Those who believe that ordinary things have temporal as well as spatial parts must give an account of the truth conditions of temporally modiﬁed predications of the form ‘a is F at t ’ in terms of temporalparts. I will argue that the friend of temporalparts is committed to an account of temporal predication that is incompatible with the classical principle of predicate abstraction.
The Doctrine of TemporalParts (sometimes abbreviated herein as 'DTP') asserts that, for each portion (including infinitely small portions) of the smallest period of time during which a material object exists, there is an object-a temporal part of the material object in question-which exists at that and at no other time. In "Things Change," Mark Heller offers an argument for DTP, and responds to a objection, the "No-Change" objection, to that doctrine.2 My goal in this paper is (...) to undermine both Heller's argument in favor of DTP and his response to that criticism. (shrink)
If ordinary objects have temporalparts, then temporal predications have the following truth conditions: necessarily, ( a is F) at t iff a has a temporal part that is located at t and that is F. If ordinary objects have temporal counterparts, then, necessarily, ( a is F) at t iff a has a temporal counterpart that is located at t and that is F. The temporal-parts account allows temporal predication to (...) be closed under the parthood relation: since all that is required to be F at t is to have a temporal part, a t , that is located at t and that is F, every object that has a t as a temporal part is F at t . Similarly for the temporal-counterparts account. Both closure under parthood and closure under counterparthood are shown to have unacceptable consequences. Then strategies for avoiding closure are considered and rejected. (shrink)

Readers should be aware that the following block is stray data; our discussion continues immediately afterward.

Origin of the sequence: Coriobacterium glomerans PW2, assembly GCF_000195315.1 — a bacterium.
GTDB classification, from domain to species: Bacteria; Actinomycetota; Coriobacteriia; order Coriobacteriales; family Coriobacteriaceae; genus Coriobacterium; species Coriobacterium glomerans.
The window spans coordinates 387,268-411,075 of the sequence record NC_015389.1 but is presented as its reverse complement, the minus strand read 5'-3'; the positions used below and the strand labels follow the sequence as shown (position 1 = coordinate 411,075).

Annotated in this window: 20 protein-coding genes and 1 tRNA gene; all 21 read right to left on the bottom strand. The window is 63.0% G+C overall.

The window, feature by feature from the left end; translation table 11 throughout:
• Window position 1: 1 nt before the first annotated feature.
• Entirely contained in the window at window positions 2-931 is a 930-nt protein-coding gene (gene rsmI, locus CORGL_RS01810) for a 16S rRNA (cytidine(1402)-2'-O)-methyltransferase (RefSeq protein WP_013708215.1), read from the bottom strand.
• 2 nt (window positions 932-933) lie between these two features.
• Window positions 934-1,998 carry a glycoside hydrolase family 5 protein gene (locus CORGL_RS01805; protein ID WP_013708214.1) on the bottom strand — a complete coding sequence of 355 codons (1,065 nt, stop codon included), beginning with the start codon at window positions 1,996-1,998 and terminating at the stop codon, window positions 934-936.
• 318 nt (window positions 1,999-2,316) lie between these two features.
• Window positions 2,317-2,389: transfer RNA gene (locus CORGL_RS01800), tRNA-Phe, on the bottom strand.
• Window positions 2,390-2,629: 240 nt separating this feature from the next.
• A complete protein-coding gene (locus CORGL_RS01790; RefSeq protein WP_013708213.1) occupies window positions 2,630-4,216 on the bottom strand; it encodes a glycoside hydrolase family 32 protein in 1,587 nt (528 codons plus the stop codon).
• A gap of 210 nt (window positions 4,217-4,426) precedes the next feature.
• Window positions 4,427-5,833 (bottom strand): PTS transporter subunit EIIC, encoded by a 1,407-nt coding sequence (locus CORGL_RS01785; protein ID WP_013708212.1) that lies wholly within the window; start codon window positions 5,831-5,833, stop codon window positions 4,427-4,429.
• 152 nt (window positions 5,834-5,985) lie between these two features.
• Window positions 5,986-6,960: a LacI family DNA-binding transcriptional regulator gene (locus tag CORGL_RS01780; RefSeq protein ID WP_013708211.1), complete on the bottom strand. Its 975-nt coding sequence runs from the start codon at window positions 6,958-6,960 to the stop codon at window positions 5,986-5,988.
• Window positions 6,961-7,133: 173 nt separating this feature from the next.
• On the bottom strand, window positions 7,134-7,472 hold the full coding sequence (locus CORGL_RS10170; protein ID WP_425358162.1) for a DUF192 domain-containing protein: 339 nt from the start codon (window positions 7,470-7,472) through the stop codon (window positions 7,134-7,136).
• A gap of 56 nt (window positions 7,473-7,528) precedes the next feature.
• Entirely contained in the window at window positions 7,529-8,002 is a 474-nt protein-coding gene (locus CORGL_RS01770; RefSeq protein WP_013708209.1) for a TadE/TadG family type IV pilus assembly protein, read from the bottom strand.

To what extent is time similar to space? in this paper it is shown that the claim, Made by richard taylor among others, That time and space are "radically alike" is unfounded. This claim can be supported only by employing the notion of temporalparts. It is shown that if objects are regarded as having temporalparts as well as spatial parts, Then serious disanalogies exist between time and space. Furthermore, If objects are said to (...) have temporalparts, Then it must also be held that time is in a very important sense "prior" to space and this that time and space are not only unlike in certain respects but indeed are radically dissimilar. Moreover, The so-Called "manifold theory of time" necessarily makes use of the notion of temporalparts and therefore should hold that time and space are quite unlike. But since an important part of the manifold theory of time is the claim that time and space are very much alike, This theory is to that extent not satisfactory. (shrink)
The Doctrine of TemporalParts asserts that, for each portion of the smallest period of time during which a material object exists, there is an object-a temporal part of the material object in question-which exists at that and at no other time. In "Things Change," Mark Heller offers an argument for DTP, and responds to a objection, the "No-Change" objection, to that doctrine.2 My goal in this paper is to undermine both Heller's argument in favor of DTP (...) and his response to that criticism. (shrink)